Conventional wisdom would suggest that Aaron Rodgers will take be named the 2011 NFL MVP at the inaugural NFL Honors on Saturday. He was the best player on the league's best regular-season team, the 15-1 Green Bay Packers.
Heck, Rodgers' numbers—4,643 yards, 45 touchdowns, six interceptions, 68.3 percent completions, a QB rating of 122.5—were good enough to make him the best player on just about any team. In what was deemed the Year of the Quarterback, Rodgers played the position to near perfection on a team that needed him to, due to a rash of injuries and a staggering regression by its defense.
Oh, and he came in as the prohibitive favorite to earn the affections of the Associated Press after carrying the Packers to victory in Super Bowl XLV, for which he garnered MVP honors.
That being said, if A-Rod doesn't earn his first-career MVP, the shortfall will not come as a total surprise nor as anything close to a complete dropping of the ball by the select football writers who decide such things.
Because, in a season marked by spectacular passing, Rodgers was far from alone among those who excelled under center.
Drew Brees stole much of Rodgers' thunder down the stretch of the 2011 season, when he sought and shattered Dan Marino's single-season record for passing yardage, a mark that had stood for 27 years. The fact that Brees etched himself into the annals of league history for a New Orleans Saints squad that was involved in meaningful games, playing for a division crown and playoff seeding until the very end, only added to his appeal as a potential MVP.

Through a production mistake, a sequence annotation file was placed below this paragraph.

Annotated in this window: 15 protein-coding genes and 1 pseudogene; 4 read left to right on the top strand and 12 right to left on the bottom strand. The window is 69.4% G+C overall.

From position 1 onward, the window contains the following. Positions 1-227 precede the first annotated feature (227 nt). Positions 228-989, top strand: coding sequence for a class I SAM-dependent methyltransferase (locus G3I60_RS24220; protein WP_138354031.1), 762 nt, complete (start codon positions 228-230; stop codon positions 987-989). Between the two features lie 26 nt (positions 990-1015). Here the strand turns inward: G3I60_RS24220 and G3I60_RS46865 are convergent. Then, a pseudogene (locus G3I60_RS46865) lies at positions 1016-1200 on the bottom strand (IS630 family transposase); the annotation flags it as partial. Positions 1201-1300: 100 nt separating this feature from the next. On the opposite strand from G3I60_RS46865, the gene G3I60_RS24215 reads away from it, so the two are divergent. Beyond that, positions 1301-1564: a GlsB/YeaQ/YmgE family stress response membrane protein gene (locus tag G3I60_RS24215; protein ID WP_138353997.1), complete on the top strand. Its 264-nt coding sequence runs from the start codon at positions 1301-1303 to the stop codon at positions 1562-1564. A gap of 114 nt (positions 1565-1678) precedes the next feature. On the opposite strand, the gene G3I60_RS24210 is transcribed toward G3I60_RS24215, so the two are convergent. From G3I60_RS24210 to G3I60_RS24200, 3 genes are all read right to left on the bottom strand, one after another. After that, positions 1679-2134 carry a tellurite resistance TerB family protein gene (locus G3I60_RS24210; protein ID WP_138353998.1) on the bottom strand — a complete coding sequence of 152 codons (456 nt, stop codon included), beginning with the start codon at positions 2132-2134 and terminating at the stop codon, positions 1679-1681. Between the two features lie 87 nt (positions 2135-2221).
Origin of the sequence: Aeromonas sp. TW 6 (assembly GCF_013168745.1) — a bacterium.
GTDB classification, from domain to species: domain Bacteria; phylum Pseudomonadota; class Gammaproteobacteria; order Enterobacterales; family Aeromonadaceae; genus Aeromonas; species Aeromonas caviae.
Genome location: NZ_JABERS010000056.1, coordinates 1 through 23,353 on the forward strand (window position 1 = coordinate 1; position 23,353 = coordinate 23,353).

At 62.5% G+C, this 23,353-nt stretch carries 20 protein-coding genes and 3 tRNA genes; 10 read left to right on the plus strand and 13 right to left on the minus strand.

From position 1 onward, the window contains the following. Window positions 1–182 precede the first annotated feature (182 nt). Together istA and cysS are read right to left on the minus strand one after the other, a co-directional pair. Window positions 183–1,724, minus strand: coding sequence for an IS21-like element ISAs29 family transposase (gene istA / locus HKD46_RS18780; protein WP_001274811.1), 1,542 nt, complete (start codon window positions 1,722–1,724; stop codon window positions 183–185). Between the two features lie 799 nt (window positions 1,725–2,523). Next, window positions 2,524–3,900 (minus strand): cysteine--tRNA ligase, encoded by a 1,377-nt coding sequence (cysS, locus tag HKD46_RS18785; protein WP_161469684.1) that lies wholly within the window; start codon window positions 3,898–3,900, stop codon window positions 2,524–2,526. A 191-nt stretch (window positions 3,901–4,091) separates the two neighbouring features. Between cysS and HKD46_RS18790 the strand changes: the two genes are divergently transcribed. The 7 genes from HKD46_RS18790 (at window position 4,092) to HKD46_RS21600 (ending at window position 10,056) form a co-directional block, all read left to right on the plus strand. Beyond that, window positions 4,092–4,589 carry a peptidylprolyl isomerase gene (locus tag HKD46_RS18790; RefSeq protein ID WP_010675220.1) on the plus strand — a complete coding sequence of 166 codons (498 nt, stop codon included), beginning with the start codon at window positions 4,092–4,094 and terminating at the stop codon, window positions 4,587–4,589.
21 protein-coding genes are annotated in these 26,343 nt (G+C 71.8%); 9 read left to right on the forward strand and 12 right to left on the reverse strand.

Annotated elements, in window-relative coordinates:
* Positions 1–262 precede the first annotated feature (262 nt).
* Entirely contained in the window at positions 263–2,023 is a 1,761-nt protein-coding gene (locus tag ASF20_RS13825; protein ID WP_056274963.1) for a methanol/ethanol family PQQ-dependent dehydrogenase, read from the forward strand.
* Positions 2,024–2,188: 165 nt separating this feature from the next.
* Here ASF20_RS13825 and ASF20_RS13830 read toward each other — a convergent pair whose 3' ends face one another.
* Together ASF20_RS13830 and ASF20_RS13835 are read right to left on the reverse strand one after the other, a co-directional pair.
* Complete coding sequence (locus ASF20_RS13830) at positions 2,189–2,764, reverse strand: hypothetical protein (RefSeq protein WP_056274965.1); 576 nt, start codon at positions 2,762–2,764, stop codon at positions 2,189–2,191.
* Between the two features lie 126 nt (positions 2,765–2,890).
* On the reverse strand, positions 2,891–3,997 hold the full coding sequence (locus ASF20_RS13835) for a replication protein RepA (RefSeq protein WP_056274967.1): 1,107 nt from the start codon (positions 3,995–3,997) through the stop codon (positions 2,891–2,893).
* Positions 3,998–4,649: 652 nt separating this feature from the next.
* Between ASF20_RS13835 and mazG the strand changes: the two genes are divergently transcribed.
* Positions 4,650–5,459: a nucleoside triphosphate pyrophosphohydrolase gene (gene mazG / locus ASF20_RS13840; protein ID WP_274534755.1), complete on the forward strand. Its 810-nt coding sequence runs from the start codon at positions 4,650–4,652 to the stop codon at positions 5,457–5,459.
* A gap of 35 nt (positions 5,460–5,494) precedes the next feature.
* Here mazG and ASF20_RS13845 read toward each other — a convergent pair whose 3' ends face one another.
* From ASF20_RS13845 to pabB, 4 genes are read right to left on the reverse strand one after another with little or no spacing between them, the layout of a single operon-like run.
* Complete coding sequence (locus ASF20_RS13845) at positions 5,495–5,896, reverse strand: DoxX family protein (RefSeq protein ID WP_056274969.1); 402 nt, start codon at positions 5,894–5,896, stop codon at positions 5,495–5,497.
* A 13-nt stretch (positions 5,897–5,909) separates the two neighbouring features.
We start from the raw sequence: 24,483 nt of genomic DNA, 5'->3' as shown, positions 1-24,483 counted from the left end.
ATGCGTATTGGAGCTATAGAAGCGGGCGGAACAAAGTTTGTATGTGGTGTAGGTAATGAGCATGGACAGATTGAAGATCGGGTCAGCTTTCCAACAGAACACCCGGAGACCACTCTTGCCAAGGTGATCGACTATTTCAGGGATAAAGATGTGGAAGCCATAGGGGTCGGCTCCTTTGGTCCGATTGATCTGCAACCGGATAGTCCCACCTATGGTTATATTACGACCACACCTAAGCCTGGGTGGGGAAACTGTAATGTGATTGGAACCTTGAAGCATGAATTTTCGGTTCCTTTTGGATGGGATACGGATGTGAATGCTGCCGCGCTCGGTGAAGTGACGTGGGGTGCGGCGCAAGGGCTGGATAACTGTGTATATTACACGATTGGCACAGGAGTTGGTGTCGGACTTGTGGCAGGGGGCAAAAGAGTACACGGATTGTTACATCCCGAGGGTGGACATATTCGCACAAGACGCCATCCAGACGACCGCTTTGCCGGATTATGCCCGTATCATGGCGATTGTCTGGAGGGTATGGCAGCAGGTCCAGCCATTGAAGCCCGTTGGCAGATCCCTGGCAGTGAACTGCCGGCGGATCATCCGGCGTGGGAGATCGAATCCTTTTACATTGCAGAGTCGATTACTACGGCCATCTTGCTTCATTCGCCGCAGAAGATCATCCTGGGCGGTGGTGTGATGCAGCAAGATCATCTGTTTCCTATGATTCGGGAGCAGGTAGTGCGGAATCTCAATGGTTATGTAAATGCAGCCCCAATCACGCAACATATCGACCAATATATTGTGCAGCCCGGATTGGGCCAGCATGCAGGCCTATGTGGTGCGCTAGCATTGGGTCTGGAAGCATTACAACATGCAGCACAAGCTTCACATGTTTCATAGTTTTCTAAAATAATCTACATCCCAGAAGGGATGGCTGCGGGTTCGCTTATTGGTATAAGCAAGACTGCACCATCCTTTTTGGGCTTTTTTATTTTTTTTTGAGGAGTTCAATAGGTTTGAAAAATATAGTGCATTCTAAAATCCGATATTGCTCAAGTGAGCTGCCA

But the real dark horse in the race may be the most visible quarterback of all, the one with three Super Bowl titles and two NFL MVPs already on his resume.
Need another hint? His name starts with "T" and ends with "om Brady."
As great as Rodgers was in compensating for the deficiencies of the Packers' defense, Brady was nearly as effective, if not more so, in leading the New England Patriots to yet another AFC East title and a No. 1 seed, despite playing opposite one of the worst defenses in NFL history.
Let's not forget, either, that Brady, like Brees, broke Marino's record, albeit after Brees did and with fewer yards in the end than Brees.
That's not to say that Brady should win another MVP or that Brees should edge Rodgers for the award.
Rather, it's important to keep in mind that the race for the NFL MVP was not and has never been about just one man, but instead about three.
And, as such, it won't exactly be a travesty if Rodgers doesn't emerge victorious.